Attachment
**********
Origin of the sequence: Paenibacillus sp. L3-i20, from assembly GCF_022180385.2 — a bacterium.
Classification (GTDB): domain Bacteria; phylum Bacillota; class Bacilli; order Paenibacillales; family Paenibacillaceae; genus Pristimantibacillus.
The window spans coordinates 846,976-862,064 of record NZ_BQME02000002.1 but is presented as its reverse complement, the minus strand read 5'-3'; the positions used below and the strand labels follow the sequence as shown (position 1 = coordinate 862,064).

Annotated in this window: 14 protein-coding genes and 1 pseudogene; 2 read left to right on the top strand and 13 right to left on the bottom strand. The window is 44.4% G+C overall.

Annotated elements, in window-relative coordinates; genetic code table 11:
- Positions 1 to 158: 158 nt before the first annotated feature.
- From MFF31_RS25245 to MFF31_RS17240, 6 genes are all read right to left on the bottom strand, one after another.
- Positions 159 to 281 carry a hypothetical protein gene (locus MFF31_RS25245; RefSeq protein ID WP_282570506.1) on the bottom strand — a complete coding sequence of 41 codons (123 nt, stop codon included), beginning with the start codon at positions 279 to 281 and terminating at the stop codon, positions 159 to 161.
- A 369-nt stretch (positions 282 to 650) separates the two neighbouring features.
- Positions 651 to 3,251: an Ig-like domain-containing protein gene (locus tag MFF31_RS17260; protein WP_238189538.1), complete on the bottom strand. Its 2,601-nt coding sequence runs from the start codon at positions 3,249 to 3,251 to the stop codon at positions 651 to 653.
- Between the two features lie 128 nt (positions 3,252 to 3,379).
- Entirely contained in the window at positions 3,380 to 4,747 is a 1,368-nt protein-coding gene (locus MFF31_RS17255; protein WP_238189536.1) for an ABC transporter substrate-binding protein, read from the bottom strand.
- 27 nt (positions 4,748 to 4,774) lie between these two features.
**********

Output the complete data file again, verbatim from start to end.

Origin of the sequence: Paenibacillus sp. L3-i20, from assembly GCF_022180385.2 — a bacterium.
Classification (GTDB): domain Bacteria; phylum Bacillota; class Bacilli; order Paenibacillales; family Paenibacillaceae; genus Pristimantibacillus.
The window spans coordinates 846,976-862,064 of record NZ_BQME02000002.1 but is presented as its reverse complement, the minus strand read 5'-3'; the positions used below and the strand labels follow the sequence as shown (position 1 = coordinate 862,064).

Annotated in this window: 14 protein-coding genes and 1 pseudogene; 2 read left to right on the top strand and 13 right to left on the bottom strand. The window is 44.4% G+C overall.

Annotated elements, in window-relative coordinates; genetic code table 11:
- Positions 1 to 158: 158 nt before the first annotated feature.
- From MFF31_RS25245 to MFF31_RS17240, 6 genes are all read right to left on the bottom strand, one after another.
- Positions 159 to 281 carry a hypothetical protein gene (locus MFF31_RS25245; RefSeq protein ID WP_282570506.1) on the bottom strand — a complete coding sequence of 41 codons (123 nt, stop codon included), beginning with the start codon at positions 279 to 281 and terminating at the stop codon, positions 159 to 161.
- A 369-nt stretch (positions 282 to 650) separates the two neighbouring features.
- Positions 651 to 3,251: an Ig-like domain-containing protein gene (locus tag MFF31_RS17260; protein WP_238189538.1), complete on the bottom strand. Its 2,601-nt coding sequence runs from the start codon at positions 3,249 to 3,251 to the stop codon at positions 651 to 653.
- Between the two features lie 128 nt (positions 3,252 to 3,379).
- Entirely contained in the window at positions 3,380 to 4,747 is a 1,368-nt protein-coding gene (locus MFF31_RS17255; protein WP_238189536.1) for an ABC transporter substrate-binding protein, read from the bottom strand.
- 27 nt (positions 4,748 to 4,774) lie between these two features.